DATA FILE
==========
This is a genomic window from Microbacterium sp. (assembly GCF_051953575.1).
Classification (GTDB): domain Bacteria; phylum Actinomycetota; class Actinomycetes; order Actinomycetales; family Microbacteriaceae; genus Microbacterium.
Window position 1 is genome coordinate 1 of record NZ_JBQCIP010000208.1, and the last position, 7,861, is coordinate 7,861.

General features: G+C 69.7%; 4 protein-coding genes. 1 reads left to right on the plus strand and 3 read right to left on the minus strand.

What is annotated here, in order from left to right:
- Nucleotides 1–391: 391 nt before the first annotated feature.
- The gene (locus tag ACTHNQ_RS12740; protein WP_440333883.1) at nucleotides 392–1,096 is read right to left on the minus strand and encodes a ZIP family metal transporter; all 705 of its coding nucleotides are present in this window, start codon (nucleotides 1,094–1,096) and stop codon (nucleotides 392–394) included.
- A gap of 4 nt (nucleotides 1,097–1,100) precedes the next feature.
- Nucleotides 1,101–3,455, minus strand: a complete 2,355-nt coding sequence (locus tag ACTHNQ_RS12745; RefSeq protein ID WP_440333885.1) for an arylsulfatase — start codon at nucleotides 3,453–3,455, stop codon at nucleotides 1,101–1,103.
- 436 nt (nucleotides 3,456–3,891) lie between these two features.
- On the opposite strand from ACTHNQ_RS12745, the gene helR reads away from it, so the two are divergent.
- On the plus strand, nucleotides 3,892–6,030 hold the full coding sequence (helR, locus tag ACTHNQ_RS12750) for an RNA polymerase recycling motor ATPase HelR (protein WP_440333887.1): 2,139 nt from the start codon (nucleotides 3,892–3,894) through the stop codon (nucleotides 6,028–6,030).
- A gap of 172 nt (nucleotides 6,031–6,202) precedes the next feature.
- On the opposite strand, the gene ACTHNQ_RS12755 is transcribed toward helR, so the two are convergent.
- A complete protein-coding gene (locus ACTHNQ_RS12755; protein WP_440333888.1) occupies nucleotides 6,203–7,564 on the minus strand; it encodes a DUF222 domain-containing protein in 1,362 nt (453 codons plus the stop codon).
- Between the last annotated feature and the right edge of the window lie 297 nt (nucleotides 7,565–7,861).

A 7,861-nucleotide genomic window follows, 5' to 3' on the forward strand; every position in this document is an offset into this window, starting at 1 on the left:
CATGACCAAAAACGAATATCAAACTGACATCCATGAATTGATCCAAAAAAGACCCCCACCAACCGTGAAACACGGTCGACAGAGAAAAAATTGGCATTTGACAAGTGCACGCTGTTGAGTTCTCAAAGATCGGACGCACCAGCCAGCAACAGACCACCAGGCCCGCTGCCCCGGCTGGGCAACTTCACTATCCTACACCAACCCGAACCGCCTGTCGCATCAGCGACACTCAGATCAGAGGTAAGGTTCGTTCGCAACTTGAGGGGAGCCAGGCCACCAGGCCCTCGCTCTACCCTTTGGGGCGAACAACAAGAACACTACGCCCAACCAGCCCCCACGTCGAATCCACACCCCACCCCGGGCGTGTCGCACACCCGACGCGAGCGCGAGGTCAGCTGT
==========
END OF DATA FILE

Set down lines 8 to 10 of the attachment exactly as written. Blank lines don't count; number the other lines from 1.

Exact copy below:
- A gap of 4 nt (nucleotides 1,097–1,100) precedes the next feature.
- Nucleotides 1,101–3,455, minus strand: a complete 2,355-nt coding sequence (locus tag ACTHNQ_RS12745; RefSeq protein ID WP_440333885.1) for an arylsulfatase — start codon at nucleotides 3,453–3,455, stop codon at nucleotides 1,101–1,103.
- 436 nt (nucleotides 3,456–3,891) lie between these two features.